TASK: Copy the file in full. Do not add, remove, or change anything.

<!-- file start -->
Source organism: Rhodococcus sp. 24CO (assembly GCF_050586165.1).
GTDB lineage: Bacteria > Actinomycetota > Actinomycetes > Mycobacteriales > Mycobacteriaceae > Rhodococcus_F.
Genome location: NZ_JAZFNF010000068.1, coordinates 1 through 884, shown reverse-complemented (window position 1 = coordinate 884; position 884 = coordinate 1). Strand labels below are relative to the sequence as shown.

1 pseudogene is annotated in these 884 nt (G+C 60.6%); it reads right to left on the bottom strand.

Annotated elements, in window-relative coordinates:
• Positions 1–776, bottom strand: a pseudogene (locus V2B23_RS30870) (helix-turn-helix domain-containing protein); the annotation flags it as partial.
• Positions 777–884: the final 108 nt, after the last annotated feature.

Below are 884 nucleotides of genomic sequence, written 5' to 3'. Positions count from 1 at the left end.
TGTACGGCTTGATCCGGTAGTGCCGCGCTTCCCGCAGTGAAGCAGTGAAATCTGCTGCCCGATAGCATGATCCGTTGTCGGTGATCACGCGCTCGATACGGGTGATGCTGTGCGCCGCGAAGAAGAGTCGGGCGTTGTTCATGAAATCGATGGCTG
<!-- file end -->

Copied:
Source organism: Rhodococcus sp. 24CO (assembly GCF_050586165.1).
GTDB lineage: Bacteria > Actinomycetota > Actinomycetes > Mycobacteriales > Mycobacteriaceae > Rhodococcus_F.
Genome location: NZ_JAZFNF010000068.1, coordinates 1 through 884, shown reverse-complemented (window position 1 = coordinate 884; position 884 = coordinate 1). Strand labels below are relative to the sequence as shown.

1 pseudogene is annotated in these 884 nt (G+C 60.6%); it reads right to left on the bottom strand.

Annotated elements, in window-relative coordinates:
• Positions 1–776, bottom strand: a pseudogene (locus V2B23_RS30870) (helix-turn-helix domain-containing protein); the annotation flags it as partial.
• Positions 777–884: the final 108 nt, after the last annotated feature.

Below are 884 nucleotides of genomic sequence, written 5' to 3'. Positions count from 1 at the left end.
TGTACGGCTTGATCCGGTAGTGCCGCGCTTCCCGCAGTGAAGCAGTGAAATCTGCTGCCCGATAGCATGATCCGTTGTCGGTGATCACGCGCTCGATACGGGTGATGCTGTGCGCCGCGAAGAAGAGTCGGGCGTTGTTCATGAAATCGATGGCTG